Andres Lozano, Molly Shoichet Become University Professors
Two faculty members associated with the Faculty of Medicine have been named University Professors, U of T’s highest honour for academic excellence.
Andres Lozano of the Department of Surgery and Molly Shoichet of the Institute of Biomaterials and Biomedical Engineering join five fellow University Professors from the Faculty of Medicine — Tirone David, David Jenkins, Tak Mak, Michael Sefton and Peter St George-Hyslop.
Only two percent of tenured U of T faculty members become University Professors.
Lozano was recognized for his contributions to neurosurgery research and treatments for brain disorders, as well as his commitment to education. He is the first neurosurgeon to receive the distinction.
“It’s really quite an honour, especially when you look at the achievements of the other University Professors,” says Lozano, who holds the Dan Family Chair in Neurosurgery at U of T. “We publish and collaborate with researchers around the world, but to be recognized by your home university is a particularly meaningful distinction.”
Lozano has done groundbreaking work to identify and map new brain areas and circuits that play a role in neurological diseases. He has also pioneered deep brain stimulation, a technique that delivers electrical impulses to the brain, for Parkinson’s disease, depression and Alzheimer’s disease.
“We are thrilled that Dr. Lozano has been recognized for his tremendous contributions to brain science. Patients with neurological diseases who have not responded to conventional treatments have been given new hope thanks to the discoveries and innovations of Dr. Lozano and his lab,” says Catharine Whiteside, Dean of the Faculty of Medicine and Vice-Provost, Relations with Health Care Institutions.
Lozano’s experimental trials of patients with Parkinson’s disease and depression have resulted in dramatic improvements for some patients, although deep brain stimulation is not yet a widely available therapy. “We often take patients who have run out of options, and I always admire their courage to embark on a new treatment without knowing what the outcome will be,” says Lozano, the R.R. Tasker Chair in Functional Neurosurgery at University Health Network.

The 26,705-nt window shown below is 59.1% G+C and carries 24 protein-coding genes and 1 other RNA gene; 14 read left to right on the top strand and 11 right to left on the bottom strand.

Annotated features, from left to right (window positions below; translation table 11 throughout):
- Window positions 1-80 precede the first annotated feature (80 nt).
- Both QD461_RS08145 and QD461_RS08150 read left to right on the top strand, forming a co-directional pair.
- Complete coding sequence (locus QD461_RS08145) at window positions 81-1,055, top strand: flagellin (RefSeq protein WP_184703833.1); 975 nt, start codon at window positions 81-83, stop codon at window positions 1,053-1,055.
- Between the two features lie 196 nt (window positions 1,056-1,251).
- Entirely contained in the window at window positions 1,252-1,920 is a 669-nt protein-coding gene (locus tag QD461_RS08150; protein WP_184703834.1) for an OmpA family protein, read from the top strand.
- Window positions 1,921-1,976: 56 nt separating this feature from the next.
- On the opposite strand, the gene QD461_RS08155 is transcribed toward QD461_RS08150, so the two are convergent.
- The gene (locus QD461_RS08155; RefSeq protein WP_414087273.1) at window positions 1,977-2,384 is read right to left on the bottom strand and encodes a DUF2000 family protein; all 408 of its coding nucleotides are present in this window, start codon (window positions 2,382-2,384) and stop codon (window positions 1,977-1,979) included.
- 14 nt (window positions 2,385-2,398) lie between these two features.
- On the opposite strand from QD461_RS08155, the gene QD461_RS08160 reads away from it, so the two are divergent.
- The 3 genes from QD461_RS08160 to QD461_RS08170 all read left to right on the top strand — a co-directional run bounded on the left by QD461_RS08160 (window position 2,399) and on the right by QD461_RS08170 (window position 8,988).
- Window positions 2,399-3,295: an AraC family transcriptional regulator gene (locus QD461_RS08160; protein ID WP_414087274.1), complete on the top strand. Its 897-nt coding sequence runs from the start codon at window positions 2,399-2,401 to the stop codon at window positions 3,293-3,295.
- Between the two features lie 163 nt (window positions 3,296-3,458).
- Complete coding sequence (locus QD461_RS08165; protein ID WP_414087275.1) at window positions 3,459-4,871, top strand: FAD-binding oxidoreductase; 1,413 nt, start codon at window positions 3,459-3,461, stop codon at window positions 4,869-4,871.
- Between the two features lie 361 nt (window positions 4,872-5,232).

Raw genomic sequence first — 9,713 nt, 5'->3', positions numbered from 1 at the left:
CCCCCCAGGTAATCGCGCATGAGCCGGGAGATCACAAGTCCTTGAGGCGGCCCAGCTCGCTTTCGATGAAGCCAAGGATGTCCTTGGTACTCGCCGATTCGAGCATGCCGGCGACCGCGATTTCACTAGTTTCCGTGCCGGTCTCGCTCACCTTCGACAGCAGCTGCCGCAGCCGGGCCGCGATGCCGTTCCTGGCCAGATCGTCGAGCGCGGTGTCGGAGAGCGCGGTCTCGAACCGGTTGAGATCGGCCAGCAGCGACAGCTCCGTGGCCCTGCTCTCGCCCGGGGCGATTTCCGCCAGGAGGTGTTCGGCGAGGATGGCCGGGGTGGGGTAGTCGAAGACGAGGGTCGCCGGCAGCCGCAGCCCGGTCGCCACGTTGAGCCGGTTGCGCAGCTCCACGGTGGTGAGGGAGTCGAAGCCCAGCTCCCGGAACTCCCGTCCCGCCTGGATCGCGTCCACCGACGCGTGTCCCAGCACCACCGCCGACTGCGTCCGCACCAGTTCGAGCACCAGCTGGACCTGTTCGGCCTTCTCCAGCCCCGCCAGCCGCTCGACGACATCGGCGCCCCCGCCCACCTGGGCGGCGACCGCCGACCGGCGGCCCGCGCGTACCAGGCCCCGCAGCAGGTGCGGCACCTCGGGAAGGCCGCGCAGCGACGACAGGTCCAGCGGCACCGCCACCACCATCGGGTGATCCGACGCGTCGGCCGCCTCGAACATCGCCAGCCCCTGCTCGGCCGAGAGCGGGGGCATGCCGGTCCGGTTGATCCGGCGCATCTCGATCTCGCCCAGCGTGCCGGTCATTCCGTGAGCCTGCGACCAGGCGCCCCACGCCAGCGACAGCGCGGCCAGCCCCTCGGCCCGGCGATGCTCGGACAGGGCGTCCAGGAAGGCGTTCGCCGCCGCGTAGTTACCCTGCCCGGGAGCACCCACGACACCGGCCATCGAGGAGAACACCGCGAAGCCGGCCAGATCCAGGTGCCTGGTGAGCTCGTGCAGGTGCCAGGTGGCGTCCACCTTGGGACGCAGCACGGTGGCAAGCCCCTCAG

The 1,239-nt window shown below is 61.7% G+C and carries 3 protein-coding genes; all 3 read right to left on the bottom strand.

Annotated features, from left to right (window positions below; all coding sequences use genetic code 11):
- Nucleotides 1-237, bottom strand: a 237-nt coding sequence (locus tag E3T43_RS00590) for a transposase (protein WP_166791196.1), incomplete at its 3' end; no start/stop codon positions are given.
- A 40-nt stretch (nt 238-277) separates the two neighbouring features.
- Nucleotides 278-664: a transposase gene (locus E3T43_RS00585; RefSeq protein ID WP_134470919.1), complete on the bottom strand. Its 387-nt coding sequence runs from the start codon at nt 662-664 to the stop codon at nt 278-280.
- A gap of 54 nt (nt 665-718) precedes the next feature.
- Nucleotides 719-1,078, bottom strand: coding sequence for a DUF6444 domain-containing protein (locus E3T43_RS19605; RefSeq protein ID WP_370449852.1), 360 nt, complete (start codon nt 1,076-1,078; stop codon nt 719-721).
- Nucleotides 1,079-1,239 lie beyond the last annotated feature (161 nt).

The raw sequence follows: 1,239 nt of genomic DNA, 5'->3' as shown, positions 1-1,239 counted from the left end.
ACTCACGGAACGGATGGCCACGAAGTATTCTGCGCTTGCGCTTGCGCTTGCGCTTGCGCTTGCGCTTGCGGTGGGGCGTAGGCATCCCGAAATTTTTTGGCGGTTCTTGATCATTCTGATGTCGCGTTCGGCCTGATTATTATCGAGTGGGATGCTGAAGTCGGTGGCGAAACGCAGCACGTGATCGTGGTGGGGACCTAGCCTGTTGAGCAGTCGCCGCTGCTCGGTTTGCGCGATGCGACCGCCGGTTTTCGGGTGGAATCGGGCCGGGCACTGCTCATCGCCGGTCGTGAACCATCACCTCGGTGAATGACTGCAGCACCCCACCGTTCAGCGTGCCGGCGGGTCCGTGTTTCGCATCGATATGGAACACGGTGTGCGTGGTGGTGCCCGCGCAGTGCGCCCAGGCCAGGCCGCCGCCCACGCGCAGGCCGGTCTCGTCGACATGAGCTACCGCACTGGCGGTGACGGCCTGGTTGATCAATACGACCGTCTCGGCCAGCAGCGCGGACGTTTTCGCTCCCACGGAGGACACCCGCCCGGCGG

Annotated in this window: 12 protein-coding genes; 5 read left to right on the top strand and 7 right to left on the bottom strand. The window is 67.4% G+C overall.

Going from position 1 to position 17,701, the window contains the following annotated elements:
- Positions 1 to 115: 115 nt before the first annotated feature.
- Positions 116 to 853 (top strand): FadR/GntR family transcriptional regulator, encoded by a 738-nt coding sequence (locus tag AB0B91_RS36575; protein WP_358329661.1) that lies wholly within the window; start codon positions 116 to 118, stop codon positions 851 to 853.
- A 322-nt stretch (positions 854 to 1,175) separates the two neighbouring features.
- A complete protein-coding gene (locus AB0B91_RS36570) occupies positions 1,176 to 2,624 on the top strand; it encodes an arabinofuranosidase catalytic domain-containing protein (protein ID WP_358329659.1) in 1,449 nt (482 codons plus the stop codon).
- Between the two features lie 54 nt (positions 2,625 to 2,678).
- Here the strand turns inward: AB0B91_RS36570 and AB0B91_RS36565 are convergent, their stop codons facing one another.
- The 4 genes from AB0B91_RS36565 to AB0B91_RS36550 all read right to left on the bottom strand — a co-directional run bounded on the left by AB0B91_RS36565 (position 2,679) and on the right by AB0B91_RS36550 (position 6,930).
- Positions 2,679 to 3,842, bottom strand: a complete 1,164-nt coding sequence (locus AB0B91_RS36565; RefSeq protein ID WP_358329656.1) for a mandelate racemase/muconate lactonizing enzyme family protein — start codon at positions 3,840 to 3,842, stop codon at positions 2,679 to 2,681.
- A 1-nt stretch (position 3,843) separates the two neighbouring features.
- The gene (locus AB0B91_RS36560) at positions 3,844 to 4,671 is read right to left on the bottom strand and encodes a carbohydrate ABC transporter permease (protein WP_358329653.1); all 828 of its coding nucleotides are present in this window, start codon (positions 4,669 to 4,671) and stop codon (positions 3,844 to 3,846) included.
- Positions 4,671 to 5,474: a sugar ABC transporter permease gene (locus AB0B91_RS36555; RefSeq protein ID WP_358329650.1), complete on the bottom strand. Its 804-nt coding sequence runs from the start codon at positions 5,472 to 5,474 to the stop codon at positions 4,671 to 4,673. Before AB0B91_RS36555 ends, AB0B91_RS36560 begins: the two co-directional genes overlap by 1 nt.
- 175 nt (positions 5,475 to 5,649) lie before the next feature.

Lozano credits his collaborators around the world for his success, but especially those in Toronto. “Many people at U of T can work anywhere in the world, but we choose Toronto because it offers access to spectacular colleagues and students, and because the Canadian health care system is set up to treat patients in way that enables research,” says Lozano. “For me, the planets have aligned on those three counts in Toronto.”
Shoichet, also a Professor of Chemistry, and Chemical Engineering and Applied Chemistry, leads a diverse team of researchers who are tackling several medical challenges, including cancer and blindness. Her lab is developing new ways to deliver drugs that target only cancerous tissues, leaving the healthy ones intact. Her lab is also bringing regenerative medicine for many debilitating conditions closer to the clinic.
“I have always thought that we, in academia, should focus on answering big questions and solving difficult problems,” says Shoichet. “I like to think of our research as the interface of applied chemistry and applied biology. Ultimately, we aim to enhance tissue repair and functional recovery in diseases associated with stroke, spinal cord injury, blindness and breast cancer.”
“We are also pleased to see Professor Shoichet recognized for her groundbreaking research in polymers for drug delivery and tissue regeneration,” says Whiteside. “Her pioneering translational research has enabled the development of new treatments for previously incurable disorders.”